by Analytics Insight
September 17, 2021
According to an article on WeForum.org, the world is expected to cross the global warming threshold between 2027 and 2042. Using mathematical models that analyze the current state of the Earth’s climate, scientists are expecting temperatures to rise by 1.5 degrees once we reach that threshold.
Governments around the world are raising alarms over the need to stop a climate catastrophe that’s growing closer and faster than what initial projections suggested.
Nonetheless, new technology will play a significant role in crafting policies and developing innovations designed to address climate issues and delay our crossing the threshold. Data analytics is looking to be a critical part of solving the climate crisis before it gets worse.
Understanding data analytics
There is no denying that we are living in a data-driven world. With our increasing reliance on new technology, organizations can collect raw information about our interactions and behaviors, run models, and derive conclusions that support key decisions.
The business landscape has been using data analytics to learn more about consumer behaviors so they can come up with products and services that cater to certain needs.
Other sectors are also using data analytics as well to solve critical problems. Law enforcement, for instance, is adopting predictive analytics tools for intelligence gathering and anticipating public security threats. The healthcare sector has been using data analytics to full effect since the COVID-19 pandemic began. Medical researchers use insights on vaccine efficacy, virus transmission, and recovery rate for developing better action plans.
The methods and processes involved in data analytics can also help in developing sustainable solutions that are meant to mitigate the effects of global warming.
Where does data analytics fit in climate science?
Scientists are currently looking at how data analytics can be applied in climate research. The basic application of this emerging technology involves running models and simulations based on existing factors such as sea levels and the rate at which the polar ice caps are melting and comparing these to historical climate data.
Using data analytics procedures, scientists can run qualitative and quantitative tests that can provide accurate predictions of extreme climate effects that can worsen in a matter of years.
Recently, a study by Arizona State University and Stanford University researchers doubled down on the applicability of data analytics in uncovering early warning signs of severe weather patterns in the decades to come. Using past global temperature data, the researchers were able to uncover past warning signs of severe heat waves.
Through data analytics, scientists can learn how certain actions can accelerate or mitigate climate effects. Initiatives such as sustainable home construction, Texas solar buyback plans, and biofuel production can reverse negative climate impacts before they get worse.
Are we too late in implementing the technology?
Addressing climate change is a race against time and it requires concerted efforts to change entire lifestyles, consumption habits, and cultures. The challenge lies in knowing how to get everyone on the same boat. Unfortunately, significant progress has yet to be made as certain governments are backing out of international climate deals.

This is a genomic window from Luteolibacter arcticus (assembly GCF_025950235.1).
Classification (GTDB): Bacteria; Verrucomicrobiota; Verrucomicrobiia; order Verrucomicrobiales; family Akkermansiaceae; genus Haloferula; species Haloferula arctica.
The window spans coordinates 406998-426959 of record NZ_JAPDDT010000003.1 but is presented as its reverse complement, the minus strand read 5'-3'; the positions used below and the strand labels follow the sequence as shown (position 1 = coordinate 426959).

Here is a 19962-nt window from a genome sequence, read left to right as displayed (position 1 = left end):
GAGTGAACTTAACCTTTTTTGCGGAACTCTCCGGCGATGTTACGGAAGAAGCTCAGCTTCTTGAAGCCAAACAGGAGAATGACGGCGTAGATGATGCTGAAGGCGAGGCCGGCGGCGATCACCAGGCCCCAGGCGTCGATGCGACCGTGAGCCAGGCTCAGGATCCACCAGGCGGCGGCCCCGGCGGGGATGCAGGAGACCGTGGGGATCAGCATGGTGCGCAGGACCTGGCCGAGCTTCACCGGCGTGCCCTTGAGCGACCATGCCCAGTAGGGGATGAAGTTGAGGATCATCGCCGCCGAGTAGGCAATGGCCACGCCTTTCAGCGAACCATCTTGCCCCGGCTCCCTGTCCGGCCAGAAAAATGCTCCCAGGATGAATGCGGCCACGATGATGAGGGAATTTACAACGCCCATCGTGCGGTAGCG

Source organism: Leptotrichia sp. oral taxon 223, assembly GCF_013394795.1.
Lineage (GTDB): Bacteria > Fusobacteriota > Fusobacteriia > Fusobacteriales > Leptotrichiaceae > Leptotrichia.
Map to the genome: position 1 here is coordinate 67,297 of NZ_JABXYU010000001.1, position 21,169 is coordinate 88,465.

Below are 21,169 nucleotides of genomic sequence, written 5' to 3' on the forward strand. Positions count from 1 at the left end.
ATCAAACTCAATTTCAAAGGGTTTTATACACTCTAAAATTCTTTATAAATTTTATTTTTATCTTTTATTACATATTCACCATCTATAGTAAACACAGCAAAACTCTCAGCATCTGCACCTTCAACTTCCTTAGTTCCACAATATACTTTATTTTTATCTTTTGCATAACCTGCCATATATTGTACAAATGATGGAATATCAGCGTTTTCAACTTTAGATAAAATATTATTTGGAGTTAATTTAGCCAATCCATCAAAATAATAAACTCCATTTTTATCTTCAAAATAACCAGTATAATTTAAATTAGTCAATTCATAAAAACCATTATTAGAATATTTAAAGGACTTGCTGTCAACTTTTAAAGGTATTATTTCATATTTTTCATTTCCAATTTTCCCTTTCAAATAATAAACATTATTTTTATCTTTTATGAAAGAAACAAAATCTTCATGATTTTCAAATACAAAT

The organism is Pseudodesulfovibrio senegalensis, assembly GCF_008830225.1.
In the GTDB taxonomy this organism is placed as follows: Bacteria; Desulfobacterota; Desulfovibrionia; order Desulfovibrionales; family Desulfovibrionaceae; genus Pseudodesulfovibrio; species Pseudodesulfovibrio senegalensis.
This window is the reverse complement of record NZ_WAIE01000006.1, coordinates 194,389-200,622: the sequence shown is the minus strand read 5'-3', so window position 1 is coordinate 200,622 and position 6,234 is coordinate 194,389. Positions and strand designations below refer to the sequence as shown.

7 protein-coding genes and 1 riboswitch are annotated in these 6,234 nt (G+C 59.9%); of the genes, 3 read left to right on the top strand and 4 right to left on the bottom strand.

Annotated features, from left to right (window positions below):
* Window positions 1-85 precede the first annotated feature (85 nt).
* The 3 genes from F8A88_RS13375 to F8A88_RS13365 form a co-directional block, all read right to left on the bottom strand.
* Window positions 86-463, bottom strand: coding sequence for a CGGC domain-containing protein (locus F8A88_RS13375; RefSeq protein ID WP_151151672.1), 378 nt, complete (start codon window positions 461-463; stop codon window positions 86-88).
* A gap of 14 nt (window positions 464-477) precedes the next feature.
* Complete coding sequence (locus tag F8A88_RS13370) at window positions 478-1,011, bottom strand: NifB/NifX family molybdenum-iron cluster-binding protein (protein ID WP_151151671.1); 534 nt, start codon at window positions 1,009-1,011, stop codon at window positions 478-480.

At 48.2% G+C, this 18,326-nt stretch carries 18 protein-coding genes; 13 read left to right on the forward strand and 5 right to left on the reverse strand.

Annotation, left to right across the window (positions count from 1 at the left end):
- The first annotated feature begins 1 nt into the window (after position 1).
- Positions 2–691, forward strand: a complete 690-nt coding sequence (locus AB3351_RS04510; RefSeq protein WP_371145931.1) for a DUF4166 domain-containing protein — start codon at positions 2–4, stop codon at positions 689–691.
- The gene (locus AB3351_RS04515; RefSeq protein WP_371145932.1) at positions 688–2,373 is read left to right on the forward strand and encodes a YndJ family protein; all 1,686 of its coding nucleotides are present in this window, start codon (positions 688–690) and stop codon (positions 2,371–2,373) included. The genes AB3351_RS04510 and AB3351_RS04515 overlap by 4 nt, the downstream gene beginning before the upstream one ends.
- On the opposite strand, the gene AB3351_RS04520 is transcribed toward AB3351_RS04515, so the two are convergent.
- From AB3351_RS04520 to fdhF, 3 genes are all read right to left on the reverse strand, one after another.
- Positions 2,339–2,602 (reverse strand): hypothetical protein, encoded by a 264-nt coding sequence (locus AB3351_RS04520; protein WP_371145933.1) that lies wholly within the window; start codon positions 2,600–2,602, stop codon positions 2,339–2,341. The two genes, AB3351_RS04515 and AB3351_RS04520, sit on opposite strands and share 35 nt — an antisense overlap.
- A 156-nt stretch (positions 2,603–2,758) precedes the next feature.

Is the introduction of data analytics in the fight against global warming a delayed act? Is it too late for us to leverage data analytics in coming sustainable solutions that are meant to reverse the impact of climate change?
Data analytics could have entered the scene sooner, but it’s not too late for this emerging technology to make an impact in deciding on the most effective action plans. For now, data analytics is being used for certain areas that support existing climate initiatives and contribute to the growing knowledge on climate science.
1. Analyzing carbon footprints: Through the use of AI-driven solutions, companies can measure their carbon emissions accurately. From there, they can identify what needs to be done in reducing their carbon footprints and adopting sustainable solutions into the supply chain.
2. Reclaim lost ecosystems: Big data is also helping conservation efforts. Using historical data, ecologists can pinpoint areas that can be revived following long periods of drought as well as forest fire damages.
3. Promote climate awareness: Regardless of the efforts to stifle discussions on climate change from denialists, information on impending climate disasters remains solid. It’s just a matter of using data analytics to present solid evidence and educate the public.
4. Develop sustainable products: For companies involved in sustainable manufacturing, data analytics can help them come up with concepts for products that reduce environmental impacts. By analyzing the relationship of materials, logistics, and product design with carbon emissions, these companies can optimize their production lines and outputs for greater sustainability.
It’s not too late for us to harness data analytics as a way forward in addressing climate challenges. We are already on the right track to using this emerging technology to build a more sustainable future.
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